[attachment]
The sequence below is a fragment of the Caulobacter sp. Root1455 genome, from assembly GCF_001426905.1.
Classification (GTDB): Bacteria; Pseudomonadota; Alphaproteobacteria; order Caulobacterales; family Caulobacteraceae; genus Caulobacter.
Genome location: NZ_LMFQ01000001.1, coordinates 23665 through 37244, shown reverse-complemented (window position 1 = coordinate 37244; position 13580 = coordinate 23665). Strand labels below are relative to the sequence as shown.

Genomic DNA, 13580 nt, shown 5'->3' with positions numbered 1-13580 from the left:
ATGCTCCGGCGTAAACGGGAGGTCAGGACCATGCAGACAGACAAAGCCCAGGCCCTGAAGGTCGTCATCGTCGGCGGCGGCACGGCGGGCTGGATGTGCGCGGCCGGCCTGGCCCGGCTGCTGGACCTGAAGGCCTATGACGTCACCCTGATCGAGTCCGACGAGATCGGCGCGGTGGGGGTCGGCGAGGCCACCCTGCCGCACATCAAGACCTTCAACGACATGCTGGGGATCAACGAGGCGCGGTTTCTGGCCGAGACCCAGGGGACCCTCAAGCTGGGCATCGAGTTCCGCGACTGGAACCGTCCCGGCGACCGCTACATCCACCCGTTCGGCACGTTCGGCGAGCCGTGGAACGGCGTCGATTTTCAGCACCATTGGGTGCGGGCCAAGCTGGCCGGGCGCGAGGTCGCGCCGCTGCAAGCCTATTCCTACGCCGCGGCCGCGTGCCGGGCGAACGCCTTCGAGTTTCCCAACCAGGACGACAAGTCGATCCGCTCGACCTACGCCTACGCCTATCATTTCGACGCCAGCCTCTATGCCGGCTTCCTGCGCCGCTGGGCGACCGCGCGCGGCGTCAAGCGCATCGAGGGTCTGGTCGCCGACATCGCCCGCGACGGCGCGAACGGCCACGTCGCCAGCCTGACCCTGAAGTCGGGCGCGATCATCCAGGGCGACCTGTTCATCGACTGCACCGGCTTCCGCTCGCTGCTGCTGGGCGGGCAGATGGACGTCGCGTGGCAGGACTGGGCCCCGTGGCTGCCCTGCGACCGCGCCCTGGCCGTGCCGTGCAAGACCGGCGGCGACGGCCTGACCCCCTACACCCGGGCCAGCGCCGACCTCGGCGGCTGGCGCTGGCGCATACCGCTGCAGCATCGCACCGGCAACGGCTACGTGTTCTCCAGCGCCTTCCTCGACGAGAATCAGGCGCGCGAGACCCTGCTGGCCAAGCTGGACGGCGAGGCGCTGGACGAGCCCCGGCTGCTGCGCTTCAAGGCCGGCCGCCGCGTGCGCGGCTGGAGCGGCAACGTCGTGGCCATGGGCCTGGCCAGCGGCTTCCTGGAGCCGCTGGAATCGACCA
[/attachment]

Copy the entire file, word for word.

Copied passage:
The sequence below is a fragment of the Caulobacter sp. Root1455 genome, from assembly GCF_001426905.1.
Classification (GTDB): Bacteria; Pseudomonadota; Alphaproteobacteria; order Caulobacterales; family Caulobacteraceae; genus Caulobacter.
Genome location: NZ_LMFQ01000001.1, coordinates 23665 through 37244, shown reverse-complemented (window position 1 = coordinate 37244; position 13580 = coordinate 23665). Strand labels below are relative to the sequence as shown.

Genomic DNA, 13580 nt, shown 5'->3' with positions numbered 1-13580 from the left:
ATGCTCCGGCGTAAACGGGAGGTCAGGACCATGCAGACAGACAAAGCCCAGGCCCTGAAGGTCGTCATCGTCGGCGGCGGCACGGCGGGCTGGATGTGCGCGGCCGGCCTGGCCCGGCTGCTGGACCTGAAGGCCTATGACGTCACCCTGATCGAGTCCGACGAGATCGGCGCGGTGGGGGTCGGCGAGGCCACCCTGCCGCACATCAAGACCTTCAACGACATGCTGGGGATCAACGAGGCGCGGTTTCTGGCCGAGACCCAGGGGACCCTCAAGCTGGGCATCGAGTTCCGCGACTGGAACCGTCCCGGCGACCGCTACATCCACCCGTTCGGCACGTTCGGCGAGCCGTGGAACGGCGTCGATTTTCAGCACCATTGGGTGCGGGCCAAGCTGGCCGGGCGCGAGGTCGCGCCGCTGCAAGCCTATTCCTACGCCGCGGCCGCGTGCCGGGCGAACGCCTTCGAGTTTCCCAACCAGGACGACAAGTCGATCCGCTCGACCTACGCCTACGCCTATCATTTCGACGCCAGCCTCTATGCCGGCTTCCTGCGCCGCTGGGCGACCGCGCGCGGCGTCAAGCGCATCGAGGGTCTGGTCGCCGACATCGCCCGCGACGGCGCGAACGGCCACGTCGCCAGCCTGACCCTGAAGTCGGGCGCGATCATCCAGGGCGACCTGTTCATCGACTGCACCGGCTTCCGCTCGCTGCTGCTGGGCGGGCAGATGGACGTCGCGTGGCAGGACTGGGCCCCGTGGCTGCCCTGCGACCGCGCCCTGGCCGTGCCGTGCAAGACCGGCGGCGACGGCCTGACCCCCTACACCCGGGCCAGCGCCGACCTCGGCGGCTGGCGCTGGCGCATACCGCTGCAGCATCGCACCGGCAACGGCTACGTGTTCTCCAGCGCCTTCCTCGACGAGAATCAGGCGCGCGAGACCCTGCTGGCCAAGCTGGACGGCGAGGCGCTGGACGAGCCCCGGCTGCTGCGCTTCAAGGCCGGCCGCCGCGTGCGCGGCTGGAGCGGCAACGTCGTGGCCATGGGCCTGGCCAGCGGCTTCCTGGAGCCGCTGGAATCGACCA